The Garden Bridge Trust raised less than £4 million in donations in the year before the controversial £200 million project was scrapped, despite spending almost four times this amount on ‘pre-construction costs’
The trust’s long-delayed accounts for the period ending March 2017 have finally been published by regulator the Charity Commission after being submitted by the trust more than 150 days late.
They cover a period beginning after the critical signing of the construction contract with main contractor Bouygues but before the publication of Margaret Hodge’s damning report on the project in April 2017.
The taxpayer is facing an estimated total loss of £46 million on Thomas Heatherwick’s unbuilt bridge and the accounts show that the trust, which is currently being wound up, spent £14.4 million on pre-construction costs that year and a further £630,000 on operational activities, spending a total of £17.4 million over the 12 months.
Donations equated to just £3.9 million including £1.5 million from trusts and foundations, £950,000 from individuals, £390,000 from corporate donors and £17,500 from patrons.
In August 2016, Davies told Newsnight that fundraising had ‘good momentum’
The figures will create serious questions for the Charity Commission, given that it published a positive report on the trust’s governance and finances following its eight-month probe into the charity, carried out during the period the accounts cover.
In a report published in February 2017, the regulator said GBT trustees were meeting their duties including required standards of financial management and ‘were able to justify the high forward spend made by the charity’, which was then believed to total about £40 million of public money.
The commission had started its inquiries in June 2016 following complaints by individuals, including MP for Vauxhall Kate Hoey, over how it had spent two-thirds of its £60 million of taxpayer funding before construction had even begun.
At the time, the trust’s chairman, Mervyn Davies (pictured), consistently talked up the trust’s fundraising in the face of huge public controversy and four simultaneous official inquiries into the Garden Bridge by the commission, the National Audit Office (NAO), the mayor of London and Transport for London’s external auditor Ernst & Young.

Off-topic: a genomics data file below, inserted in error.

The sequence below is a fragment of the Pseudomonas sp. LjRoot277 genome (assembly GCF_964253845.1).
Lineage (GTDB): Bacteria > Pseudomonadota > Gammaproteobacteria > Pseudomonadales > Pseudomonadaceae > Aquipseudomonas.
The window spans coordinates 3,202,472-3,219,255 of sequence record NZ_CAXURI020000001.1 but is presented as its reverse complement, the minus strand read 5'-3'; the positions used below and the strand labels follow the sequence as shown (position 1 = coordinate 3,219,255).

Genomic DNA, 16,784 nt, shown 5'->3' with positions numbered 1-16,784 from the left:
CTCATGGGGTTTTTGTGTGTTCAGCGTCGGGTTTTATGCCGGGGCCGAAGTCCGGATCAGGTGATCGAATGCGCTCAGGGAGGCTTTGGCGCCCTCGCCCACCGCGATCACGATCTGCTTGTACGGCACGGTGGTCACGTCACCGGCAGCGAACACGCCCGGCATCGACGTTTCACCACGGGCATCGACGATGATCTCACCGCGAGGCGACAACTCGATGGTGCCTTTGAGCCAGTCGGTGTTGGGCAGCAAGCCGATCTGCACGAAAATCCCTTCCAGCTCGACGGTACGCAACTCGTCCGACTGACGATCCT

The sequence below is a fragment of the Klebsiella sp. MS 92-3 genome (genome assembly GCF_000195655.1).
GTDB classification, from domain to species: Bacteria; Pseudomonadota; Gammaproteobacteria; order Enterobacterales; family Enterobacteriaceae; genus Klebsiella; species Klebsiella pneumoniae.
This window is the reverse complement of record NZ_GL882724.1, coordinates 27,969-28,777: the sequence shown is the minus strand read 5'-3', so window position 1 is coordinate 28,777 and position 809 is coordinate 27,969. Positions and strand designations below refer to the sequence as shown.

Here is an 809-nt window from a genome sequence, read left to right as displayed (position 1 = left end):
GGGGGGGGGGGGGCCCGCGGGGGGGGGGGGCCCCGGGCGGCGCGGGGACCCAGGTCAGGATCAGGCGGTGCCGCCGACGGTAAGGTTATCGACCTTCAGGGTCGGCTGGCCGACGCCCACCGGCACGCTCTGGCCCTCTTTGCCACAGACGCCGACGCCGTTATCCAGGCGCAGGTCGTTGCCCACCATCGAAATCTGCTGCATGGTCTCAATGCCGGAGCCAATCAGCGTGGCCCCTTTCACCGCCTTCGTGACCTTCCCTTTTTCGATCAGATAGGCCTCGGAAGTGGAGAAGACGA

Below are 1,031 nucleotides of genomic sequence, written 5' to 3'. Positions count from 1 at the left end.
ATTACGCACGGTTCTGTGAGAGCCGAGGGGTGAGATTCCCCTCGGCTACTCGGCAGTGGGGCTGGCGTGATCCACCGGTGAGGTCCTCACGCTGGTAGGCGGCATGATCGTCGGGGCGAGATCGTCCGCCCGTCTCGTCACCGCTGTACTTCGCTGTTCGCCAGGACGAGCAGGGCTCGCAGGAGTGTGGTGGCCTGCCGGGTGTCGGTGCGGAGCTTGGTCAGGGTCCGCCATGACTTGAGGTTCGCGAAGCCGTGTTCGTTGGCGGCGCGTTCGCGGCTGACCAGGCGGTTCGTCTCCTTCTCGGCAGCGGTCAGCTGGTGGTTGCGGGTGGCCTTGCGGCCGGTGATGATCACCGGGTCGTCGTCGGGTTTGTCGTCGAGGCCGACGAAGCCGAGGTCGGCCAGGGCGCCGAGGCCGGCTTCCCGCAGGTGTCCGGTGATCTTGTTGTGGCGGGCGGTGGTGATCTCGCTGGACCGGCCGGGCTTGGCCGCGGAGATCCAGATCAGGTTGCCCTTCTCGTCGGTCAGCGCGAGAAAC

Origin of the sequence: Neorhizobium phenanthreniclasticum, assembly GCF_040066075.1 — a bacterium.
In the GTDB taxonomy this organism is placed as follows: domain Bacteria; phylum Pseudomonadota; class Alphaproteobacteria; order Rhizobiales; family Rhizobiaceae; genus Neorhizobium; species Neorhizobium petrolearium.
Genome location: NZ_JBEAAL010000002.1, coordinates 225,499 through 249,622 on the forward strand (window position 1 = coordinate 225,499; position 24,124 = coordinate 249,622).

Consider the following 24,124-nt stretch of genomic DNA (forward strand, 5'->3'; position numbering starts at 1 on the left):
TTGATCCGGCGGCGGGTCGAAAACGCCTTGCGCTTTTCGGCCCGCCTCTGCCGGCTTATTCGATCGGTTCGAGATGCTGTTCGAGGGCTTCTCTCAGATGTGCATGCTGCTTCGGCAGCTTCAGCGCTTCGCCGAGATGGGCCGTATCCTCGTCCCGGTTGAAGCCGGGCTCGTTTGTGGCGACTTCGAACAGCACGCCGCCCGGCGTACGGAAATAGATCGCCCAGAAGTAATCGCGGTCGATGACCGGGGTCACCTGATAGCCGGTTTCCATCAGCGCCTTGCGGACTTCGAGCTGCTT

In August 2016, Davies told BBC2’s Newsnight that fundraising had ‘good momentum’ adding that ‘the pipeline is very strong’.
He admitted that ‘one or two donors’ had withdrawn but added: ‘What I’d say with confidence is that we as a group of trustees believe we will raise the money.’
The following month, he said the trust was not far from being satisfied that it has received enough pledges from private donors to proceed with construction, with several announcements ‘in the pipeline’.
Davies enjoyed links to the Charity Commission’s leadership, meeting with then chairman William Shawcross to ask his advice
Davies – a well-connected crossbench peer in the House of Lords – enjoyed links to the Charity Commission’s leadership and even met with its then chairman William Shawcross to ask his advice on how to register the trust as a charity back in 2013.
In an overview to the newly published accounts signed off on 17 June 2018, Davies struck a defiant tone and pointed to the commission’s ‘very positive’ report on the trust.
‘The Charity Commission opened an operational compliance case in order to review the trust and its governance,’ he wrote. ‘The findings of this case are published on the commission’s website and recognise the trust’s strategic leadership, engagement and financial management.’
In the overview, Davies also noted the National Audit Office and Hodge reports, but did not refer to their damning conclusions.
‘All of these reviews inevitably created uncertainty and doubt that the project would happen,’ he added. ‘This created a climate which frustrated the project programme, thereby causing delay, and impacted on fundraising.’
Winding up costs have included those due to the main contractor, the accounts stated.
‘Given the discussions with the contractor, the trustees have been unable to produce accounts providing a true and fair view until those discussions have reached their conclusion – as they now have,’ the accounts explain.
The accounts also note that the trust will return £7 million to donors and is expected to wind up in a solvent state over the next two months with the publication of a closing statement.
Davies had previously promised London mayor Sadiq Khan that the trust would account for ‘every line of expenditure’ as part of the winding up operation.
A Charity Commission spokesperson said: ‘We can confirm that we have now received Garden Bridge Trust’s annual report and audited accounts for the financial year ending 30 March 2017.
‘We have published these and are currently reviewing them for our own regulatory purposes.’